Tuesday, February 1, 2022

Selected Works, Luis Cuauhtémoc Berriozábal

The Son of Man

After Rene Magritte

Face apple man
stood still for hours.
His self-portrait
was so surreal.

His right hand was
lighter than his left.
I wonder if
he was lefty.

He wore a blue
coat. He only
buttoned two of
the three buttons.

His left eye and
left eyebrow were
more visible
than the right eye

and right eyebrow.
I wondered if
the green apple
and five green leaves

distorted his
vision. He wore
a white shirt and
a red tie. I

wondered if he
picked out his own
tie.  Behind him
was the blue sea

and a blue sky
with clouds that were
about to turn
dark. He wore a
black hat. He stood
in front of a
small wall.  He stood
rigid-like. I

wonder what kept
the green apple
suspended in
front of his face.

If he faced a
firing squad, I
would not be at
all surprised. He

seemed to be the
kind of man that
was a little

Face apple man
called himself
the son of man.
I wonder if

his father had
a green apple
or a red one
in front of his

face. I wonder
if he moved to
the left or to
the right, his face

would be seen and
the green apple
would remain where
his face used to

be. I wondered
if he took a
bite of it, would
the apple bleed.


A marble replaced his heart,
a black shiny marble small
as an eye. His feelings were
lacking; his speeches rolled
around not making sense.
His words rolled around in a
maze and could not find their 
way out. Marbles replaced
his eyes, black shiny marbles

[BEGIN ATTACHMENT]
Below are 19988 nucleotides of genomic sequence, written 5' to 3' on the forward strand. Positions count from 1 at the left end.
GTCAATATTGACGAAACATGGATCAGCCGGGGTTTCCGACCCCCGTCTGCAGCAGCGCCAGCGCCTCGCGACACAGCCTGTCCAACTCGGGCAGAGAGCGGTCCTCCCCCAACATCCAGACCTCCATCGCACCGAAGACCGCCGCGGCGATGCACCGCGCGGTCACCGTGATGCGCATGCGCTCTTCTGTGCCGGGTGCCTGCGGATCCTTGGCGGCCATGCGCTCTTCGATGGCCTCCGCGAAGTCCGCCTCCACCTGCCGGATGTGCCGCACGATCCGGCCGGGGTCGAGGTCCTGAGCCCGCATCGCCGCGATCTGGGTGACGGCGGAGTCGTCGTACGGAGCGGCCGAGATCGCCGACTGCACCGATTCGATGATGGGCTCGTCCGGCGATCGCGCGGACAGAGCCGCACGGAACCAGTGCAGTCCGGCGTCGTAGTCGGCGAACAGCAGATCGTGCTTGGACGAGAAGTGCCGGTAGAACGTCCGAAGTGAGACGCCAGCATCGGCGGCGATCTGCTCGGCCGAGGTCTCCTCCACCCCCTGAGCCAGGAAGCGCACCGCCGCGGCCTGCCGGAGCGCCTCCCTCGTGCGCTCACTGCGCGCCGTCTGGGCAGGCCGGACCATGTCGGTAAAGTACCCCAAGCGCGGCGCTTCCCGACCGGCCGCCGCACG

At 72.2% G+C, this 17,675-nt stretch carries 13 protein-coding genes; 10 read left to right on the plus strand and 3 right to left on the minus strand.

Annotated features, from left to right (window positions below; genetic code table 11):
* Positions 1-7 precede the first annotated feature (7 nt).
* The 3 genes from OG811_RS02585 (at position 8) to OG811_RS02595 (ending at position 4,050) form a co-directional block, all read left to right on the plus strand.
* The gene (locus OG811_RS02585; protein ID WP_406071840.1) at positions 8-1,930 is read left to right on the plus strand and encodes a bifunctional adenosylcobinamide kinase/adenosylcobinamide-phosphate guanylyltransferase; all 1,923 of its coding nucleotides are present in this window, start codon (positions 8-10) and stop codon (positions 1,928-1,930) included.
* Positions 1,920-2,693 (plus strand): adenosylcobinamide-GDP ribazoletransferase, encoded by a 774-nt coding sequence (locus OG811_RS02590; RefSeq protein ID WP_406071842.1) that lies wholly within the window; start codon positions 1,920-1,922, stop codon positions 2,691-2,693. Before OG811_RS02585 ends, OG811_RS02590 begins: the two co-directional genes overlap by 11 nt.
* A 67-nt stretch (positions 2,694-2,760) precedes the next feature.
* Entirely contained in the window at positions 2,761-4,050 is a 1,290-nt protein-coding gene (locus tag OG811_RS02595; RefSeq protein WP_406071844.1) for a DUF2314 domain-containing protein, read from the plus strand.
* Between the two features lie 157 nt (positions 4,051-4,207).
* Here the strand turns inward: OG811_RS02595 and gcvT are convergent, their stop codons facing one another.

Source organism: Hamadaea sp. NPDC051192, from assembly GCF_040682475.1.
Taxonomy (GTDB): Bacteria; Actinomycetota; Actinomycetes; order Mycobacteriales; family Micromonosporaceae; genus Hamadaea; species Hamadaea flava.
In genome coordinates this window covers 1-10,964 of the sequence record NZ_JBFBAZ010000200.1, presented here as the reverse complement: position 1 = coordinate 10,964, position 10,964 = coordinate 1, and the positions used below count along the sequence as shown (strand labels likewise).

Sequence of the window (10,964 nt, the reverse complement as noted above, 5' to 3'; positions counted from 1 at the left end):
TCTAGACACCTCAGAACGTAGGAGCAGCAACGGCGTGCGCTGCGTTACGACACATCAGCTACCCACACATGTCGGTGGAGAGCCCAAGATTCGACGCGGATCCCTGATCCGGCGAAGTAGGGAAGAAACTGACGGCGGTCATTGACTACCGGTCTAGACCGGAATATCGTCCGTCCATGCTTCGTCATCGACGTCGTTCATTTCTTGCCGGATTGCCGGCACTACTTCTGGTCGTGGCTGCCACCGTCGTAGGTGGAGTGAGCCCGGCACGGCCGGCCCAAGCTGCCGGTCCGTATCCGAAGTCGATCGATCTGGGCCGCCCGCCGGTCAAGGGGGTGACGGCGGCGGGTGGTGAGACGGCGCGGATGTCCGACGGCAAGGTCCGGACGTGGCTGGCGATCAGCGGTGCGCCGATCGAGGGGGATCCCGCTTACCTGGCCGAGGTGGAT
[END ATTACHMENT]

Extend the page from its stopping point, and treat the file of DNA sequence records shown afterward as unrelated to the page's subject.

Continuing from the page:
like coal. He could look at
the sun and not go blind. He
would look at things and not
see the beauty or the horror
in front of his marble eyes.
He could not feel love or 
empathy in his marble heart.

In The Blur

After Gerhard Richter

In the blur
of color
of style and
peace make up.

Peace takes shape
in splashes
of yellow
and red/gray

and blue. Art
needs to stand
out as the
saving grace

of mankind.
Priests had their
chance. Freud and
Jung had theirs.

In the blur
of brushstrokes,
there is life.

The Greedy People

I saw the greedy people
on TV. They had expensive
taste and drank babies’
blood. I saw them eat raw
meat without a fork, with
bloodstained hands and
manicured fingernails.
They were like sharks. They
never slept. They wiped
their behinds with goose
feathers and hundred-dollar
bills. They ate the marrow
of death itself and kept
company with the devil
and his accountant.

Close My Eyes

Every time I close my eyes
something dies.

I blink it gone,
an entire empire.

This is my power.
There is no doubt
in my heart.

Listen to me.
Keep my eyes open.
I do not want to destroy you.

I can clear out a mountain.
I can see it gone
in my mind when I close my eyes.

I am not joking as
I peer into the sun.

I can make it disappear.
I can make you disappear.
I can promise you that.

Before I Died of Thirst

The sea sailed right by me.
The ship sailed with the sea.

The sinful knocked at heaven’s gate.
The faithful were sent to hell by mistake.

The tall tree was felled for matchsticks.
The arsonists keep rubbing wet sticks.

I took a sip of water before I died of thirst.
The devil’s backbone was in need of a nurse.

Born in Mexico, Luis lives in California and works in the mental health field in Los Angeles, CA. He is the author of Before and Well After Midnight (Deadbeat Press), Make the Light Mine (Kendra Steiner Editions), The Book of Absurd Dreams (New Polish Beat), Peering into the Sun (Poet’s Democracy), Songs for Oblivion (Propaganda Press), Raw Materials (Pygmy Forest Press), and Everything is Permitted (Ten Pages Press). His latest poetry book, Make the Water Laugh, was published by Rogue Wolf Press. His poetry and art have appeared in Art: Mag, Blue Collar Review, Medusa's Kitchen, Nerve Cowboy, Unlikely Stories, and Venus in Scorpio Ezine.

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